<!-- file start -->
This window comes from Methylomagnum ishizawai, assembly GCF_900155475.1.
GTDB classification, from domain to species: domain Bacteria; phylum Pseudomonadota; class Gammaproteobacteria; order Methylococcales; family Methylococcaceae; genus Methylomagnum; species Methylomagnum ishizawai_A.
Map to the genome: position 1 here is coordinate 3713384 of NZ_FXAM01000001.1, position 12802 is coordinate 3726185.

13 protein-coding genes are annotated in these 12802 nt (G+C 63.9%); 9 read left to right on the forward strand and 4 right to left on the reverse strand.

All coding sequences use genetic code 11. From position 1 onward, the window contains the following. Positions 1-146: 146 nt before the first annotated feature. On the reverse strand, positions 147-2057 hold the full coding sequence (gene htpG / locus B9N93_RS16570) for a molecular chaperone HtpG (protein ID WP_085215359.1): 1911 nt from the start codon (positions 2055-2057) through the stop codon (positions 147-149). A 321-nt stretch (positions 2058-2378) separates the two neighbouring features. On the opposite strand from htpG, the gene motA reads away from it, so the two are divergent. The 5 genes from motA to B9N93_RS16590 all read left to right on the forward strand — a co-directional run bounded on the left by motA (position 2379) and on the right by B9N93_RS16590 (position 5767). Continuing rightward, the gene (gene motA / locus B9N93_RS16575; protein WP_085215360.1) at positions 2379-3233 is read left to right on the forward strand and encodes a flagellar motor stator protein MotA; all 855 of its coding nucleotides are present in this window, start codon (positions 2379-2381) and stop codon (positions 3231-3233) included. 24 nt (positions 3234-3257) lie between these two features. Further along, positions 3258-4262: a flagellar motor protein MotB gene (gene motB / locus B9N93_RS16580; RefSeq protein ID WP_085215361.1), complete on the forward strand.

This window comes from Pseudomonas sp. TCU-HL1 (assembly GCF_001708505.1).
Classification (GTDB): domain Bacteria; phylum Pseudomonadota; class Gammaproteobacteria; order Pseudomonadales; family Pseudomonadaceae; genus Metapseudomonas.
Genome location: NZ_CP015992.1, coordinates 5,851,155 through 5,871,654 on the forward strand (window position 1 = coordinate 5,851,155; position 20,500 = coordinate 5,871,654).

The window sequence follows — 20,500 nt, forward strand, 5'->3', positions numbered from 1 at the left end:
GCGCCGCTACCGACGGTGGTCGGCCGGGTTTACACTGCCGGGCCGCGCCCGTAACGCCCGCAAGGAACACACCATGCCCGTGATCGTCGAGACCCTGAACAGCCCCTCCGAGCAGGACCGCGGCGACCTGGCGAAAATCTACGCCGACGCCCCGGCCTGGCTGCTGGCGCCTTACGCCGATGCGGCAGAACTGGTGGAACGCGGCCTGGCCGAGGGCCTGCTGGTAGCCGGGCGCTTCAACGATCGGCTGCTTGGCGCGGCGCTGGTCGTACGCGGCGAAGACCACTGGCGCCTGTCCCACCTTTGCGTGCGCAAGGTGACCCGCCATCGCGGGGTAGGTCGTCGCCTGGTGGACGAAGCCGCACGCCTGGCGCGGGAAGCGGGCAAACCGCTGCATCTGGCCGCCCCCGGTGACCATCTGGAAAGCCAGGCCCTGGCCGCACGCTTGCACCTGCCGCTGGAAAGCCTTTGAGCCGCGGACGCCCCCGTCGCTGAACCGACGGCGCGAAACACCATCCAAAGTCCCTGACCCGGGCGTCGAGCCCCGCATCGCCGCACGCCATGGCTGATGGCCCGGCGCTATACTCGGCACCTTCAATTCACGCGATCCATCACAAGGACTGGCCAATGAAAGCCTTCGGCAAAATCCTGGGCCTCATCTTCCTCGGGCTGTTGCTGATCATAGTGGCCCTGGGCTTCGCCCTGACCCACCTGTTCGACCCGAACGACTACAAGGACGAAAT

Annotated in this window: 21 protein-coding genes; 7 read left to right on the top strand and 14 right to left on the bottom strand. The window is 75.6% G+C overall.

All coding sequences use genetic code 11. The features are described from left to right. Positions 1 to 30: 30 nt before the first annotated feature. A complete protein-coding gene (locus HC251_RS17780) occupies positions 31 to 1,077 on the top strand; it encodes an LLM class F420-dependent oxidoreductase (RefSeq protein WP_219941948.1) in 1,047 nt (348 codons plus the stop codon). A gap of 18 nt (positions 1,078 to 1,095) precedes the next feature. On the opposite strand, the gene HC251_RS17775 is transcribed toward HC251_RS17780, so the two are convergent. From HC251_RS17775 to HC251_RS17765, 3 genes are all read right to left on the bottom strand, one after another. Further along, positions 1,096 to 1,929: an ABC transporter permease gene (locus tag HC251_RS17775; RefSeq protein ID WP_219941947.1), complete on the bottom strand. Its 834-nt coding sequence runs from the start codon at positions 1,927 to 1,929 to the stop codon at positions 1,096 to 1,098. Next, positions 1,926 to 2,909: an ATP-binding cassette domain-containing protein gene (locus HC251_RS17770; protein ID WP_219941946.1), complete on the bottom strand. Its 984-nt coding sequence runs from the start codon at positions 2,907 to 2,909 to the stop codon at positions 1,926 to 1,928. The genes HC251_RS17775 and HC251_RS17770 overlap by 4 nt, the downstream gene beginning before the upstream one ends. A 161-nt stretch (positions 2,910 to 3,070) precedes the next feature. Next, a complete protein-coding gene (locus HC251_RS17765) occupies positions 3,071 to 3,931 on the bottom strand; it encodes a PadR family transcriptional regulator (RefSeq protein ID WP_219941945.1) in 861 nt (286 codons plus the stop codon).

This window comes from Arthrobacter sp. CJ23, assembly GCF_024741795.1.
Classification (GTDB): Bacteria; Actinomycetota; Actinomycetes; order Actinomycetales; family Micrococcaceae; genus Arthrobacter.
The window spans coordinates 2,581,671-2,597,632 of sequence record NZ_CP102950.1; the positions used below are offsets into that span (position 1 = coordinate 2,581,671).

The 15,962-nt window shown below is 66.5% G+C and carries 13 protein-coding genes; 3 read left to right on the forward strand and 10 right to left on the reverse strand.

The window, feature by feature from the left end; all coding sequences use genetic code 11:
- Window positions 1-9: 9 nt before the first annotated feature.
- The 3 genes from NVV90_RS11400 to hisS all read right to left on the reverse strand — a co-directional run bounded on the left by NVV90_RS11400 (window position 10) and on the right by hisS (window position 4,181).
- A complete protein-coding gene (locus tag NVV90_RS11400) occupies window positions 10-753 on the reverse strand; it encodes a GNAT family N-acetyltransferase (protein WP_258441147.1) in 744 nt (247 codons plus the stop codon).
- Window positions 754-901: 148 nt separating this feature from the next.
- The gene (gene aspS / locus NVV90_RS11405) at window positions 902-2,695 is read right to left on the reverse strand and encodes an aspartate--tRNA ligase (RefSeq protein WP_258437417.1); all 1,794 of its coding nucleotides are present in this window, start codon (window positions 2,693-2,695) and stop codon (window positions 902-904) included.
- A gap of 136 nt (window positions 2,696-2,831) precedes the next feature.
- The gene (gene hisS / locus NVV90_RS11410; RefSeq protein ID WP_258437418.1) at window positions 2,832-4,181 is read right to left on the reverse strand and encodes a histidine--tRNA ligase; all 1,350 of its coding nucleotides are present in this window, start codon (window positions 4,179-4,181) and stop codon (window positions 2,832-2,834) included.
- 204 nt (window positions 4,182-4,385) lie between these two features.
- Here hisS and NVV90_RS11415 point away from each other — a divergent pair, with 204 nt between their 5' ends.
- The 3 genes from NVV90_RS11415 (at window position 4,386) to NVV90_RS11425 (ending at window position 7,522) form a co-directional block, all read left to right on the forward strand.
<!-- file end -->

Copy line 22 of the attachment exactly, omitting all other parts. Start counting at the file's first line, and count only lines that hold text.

- The gene (gene aspS / locus NVV90_RS11405) at window positions 902-2,695 is read right to left on the reverse strand and encodes an aspartate--tRNA ligase (RefSeq protein WP_258437417.1); all 1,794 of its coding nucleotides are present in this window, start codon (window positions 2,693-2,695) and stop codon (window positions 902-904) included.